R.I.P. Combo Annuities
August 9, 2012 by Sheryl J. Moore
Several years ago, I attended one of the most exciting CE courses of my life. It emphasized a new type of product that was going to be hot. Because of legislation that was passed shortly before the class, this new type of annuity promised to be the messiah of the insurance industry: the combo annuity.
The combo annuity simply combined an annuity with long-term care (LTC) insurance coverage. Prior to Congress’ passing of the Pension Protection Act of 2006 (the PPA), the LTC component’s funding source (the gains on the contract) were considered a taxable distribution. This made a great concept considerably less attractive. However, the favorable tax treatment provided by the PPA promised to multiply sales of these much-needed products.
If you need guaranteed lifetime income and a vehicle that addresses the risk that you may end up confined to a nursing home or a care facility, the combo annuity is strategically positioned to address these concerns, all the while providing a tax-deferral feature. Plus, combo annuities don’t have the ugly “use it or lose it feature” associated with standalone LTC. With so many companies exiting the LTC market, it seemed that sales of these products would explode overnight. But over the course of six years, sales of combo annuities have dropped off the map.
Very few insurers have shown interest in offering the products. In fact, when consulting with my insurance company clients, I actually advise them not to waste their time and efforts with combo annuities. Sure, it’s an administrative nightmare and the underwriting challenge causes some to pause. However, it’s the distribution methods used to sell annuities that are resulting in a lukewarm response to these products.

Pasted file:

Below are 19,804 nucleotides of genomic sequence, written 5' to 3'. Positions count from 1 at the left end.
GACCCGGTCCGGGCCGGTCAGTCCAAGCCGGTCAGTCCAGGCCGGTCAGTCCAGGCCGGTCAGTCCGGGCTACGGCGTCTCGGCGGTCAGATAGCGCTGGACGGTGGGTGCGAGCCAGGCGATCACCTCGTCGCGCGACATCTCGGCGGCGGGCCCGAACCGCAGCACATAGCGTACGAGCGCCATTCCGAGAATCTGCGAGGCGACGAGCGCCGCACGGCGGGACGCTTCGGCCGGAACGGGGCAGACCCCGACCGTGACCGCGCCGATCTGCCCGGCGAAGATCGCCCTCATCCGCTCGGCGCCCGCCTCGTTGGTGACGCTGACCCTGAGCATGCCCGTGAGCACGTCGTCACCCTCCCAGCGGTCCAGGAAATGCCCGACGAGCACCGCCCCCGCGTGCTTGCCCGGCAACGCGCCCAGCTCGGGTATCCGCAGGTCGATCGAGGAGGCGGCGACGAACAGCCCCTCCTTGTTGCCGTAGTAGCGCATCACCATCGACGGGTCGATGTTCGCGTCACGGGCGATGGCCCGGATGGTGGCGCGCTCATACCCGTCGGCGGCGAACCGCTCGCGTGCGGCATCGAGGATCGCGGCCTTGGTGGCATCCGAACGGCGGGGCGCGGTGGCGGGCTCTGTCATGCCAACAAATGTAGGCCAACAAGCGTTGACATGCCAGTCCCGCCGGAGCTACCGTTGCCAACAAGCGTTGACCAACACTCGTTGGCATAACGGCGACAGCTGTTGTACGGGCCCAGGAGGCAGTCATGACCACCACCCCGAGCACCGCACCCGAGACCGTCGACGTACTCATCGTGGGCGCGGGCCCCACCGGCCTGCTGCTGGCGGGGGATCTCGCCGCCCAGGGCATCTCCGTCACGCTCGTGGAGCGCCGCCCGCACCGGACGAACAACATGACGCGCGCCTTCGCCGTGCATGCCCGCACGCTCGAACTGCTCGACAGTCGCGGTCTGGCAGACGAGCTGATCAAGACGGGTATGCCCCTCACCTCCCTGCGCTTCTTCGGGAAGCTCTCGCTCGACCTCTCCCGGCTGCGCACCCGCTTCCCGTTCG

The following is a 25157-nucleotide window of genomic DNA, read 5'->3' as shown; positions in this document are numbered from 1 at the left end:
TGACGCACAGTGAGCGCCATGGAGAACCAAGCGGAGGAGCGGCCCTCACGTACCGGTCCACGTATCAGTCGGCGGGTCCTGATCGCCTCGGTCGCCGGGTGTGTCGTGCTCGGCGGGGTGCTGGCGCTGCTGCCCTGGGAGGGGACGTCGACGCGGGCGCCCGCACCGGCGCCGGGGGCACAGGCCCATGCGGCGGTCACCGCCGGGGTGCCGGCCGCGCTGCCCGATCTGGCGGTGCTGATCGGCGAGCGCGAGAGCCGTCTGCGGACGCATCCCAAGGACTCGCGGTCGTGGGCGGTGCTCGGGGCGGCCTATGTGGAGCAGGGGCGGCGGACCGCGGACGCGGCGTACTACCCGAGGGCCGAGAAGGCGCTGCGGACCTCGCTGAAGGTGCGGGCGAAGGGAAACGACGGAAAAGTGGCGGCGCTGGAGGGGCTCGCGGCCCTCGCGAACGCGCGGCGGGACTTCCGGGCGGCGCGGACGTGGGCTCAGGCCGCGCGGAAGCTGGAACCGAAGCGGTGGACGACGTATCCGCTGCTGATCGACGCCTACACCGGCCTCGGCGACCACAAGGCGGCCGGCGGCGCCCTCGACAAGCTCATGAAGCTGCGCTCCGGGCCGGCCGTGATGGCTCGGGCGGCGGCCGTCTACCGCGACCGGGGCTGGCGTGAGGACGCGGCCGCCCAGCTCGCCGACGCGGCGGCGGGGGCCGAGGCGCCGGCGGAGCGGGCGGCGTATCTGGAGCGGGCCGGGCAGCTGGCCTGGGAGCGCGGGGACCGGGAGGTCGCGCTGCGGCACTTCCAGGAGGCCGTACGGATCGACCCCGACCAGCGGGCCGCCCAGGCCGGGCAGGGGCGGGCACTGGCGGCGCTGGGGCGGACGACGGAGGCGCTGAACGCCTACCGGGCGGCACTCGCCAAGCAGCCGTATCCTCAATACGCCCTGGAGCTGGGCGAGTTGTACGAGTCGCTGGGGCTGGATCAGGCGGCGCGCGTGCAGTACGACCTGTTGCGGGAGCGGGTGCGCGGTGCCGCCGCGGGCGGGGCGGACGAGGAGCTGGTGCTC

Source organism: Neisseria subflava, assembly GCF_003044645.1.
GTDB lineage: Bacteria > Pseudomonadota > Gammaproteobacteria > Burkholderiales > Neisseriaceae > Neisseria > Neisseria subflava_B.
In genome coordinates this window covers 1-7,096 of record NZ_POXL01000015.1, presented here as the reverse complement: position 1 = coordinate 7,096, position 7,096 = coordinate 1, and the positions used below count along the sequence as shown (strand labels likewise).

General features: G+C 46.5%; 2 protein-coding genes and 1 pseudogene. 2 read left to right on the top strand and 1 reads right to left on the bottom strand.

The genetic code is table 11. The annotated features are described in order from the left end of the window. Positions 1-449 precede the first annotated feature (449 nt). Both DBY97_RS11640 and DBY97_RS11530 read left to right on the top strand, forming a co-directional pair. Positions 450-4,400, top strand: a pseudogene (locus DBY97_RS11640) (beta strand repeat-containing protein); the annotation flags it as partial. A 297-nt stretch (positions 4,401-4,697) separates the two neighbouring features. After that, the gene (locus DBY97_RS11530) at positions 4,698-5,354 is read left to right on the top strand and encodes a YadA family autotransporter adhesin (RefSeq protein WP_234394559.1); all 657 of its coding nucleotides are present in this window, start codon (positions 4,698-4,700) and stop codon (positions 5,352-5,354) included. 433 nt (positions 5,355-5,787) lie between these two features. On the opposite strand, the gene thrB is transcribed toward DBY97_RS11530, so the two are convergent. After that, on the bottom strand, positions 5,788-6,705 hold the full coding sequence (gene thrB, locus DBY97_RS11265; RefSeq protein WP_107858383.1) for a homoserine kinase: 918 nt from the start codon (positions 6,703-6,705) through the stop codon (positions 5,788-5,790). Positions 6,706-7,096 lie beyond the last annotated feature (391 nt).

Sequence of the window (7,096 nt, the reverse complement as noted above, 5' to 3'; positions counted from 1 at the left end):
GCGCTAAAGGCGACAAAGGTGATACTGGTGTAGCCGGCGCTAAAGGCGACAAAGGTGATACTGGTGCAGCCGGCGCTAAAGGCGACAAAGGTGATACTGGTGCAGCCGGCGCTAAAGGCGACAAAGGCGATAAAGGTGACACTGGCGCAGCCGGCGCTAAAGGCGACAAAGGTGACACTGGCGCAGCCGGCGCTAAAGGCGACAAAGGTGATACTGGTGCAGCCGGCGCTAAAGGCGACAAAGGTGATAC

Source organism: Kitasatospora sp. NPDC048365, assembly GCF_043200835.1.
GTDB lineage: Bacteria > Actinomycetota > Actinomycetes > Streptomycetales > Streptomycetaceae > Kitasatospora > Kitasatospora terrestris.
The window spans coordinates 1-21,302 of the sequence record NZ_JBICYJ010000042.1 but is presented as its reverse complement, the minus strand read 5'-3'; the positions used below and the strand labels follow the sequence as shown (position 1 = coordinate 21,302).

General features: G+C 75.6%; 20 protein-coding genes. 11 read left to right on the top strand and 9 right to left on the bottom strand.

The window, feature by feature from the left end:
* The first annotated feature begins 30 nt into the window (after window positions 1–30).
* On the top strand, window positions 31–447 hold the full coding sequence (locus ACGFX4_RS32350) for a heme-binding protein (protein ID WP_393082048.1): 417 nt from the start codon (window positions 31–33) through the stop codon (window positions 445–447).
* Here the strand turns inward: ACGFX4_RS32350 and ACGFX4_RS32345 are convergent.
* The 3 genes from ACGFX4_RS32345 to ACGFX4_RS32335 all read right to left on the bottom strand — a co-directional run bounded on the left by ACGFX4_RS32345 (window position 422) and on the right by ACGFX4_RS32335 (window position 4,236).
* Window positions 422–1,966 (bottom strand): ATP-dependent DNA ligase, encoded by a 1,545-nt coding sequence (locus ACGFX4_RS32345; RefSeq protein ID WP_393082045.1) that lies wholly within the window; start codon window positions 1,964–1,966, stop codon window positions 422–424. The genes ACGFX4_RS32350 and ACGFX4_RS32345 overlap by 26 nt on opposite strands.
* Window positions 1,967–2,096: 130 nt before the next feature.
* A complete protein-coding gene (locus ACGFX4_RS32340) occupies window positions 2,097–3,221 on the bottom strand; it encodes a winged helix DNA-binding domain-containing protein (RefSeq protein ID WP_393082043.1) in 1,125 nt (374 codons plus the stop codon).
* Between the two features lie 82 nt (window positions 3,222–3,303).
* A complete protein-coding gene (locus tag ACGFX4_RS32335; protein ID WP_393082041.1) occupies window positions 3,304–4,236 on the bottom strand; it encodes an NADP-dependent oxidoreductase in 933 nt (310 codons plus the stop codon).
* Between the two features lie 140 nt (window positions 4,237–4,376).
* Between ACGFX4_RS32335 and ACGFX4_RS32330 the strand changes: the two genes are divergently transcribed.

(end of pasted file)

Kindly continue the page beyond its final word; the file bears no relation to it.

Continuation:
Leave their comfort zone?
The lion’s share of fixed and indexed annuity salespeople sell nothing more than annuities. No long-term care coverage, no disability insurance, and no life sales; the underwriting process required for these products is just too intimidating to transactional agents. In addition, it is hard to convince salespeople that are paid commissions within 24 hours of submitting an application to wait (possibly weeks) until the combo annuity is underwritten and approved. These two lousy hurdles are enough to stop most insurance agents that sell annuities from leaving their “annuity comfort zone.”
Sadly, this has led to an untimely demise for combo annuities. Now, add that LTC benefit to a life insurance policy and sales will go sky high. These agents are used to the underwriting process and the delays associated with it. However, if you are one of the few annuity agents that would utilize this tool, I’d stop holding my breath for more product choices. Until we build a better mousetrap for distributing annuity products, this product will not be resurrected.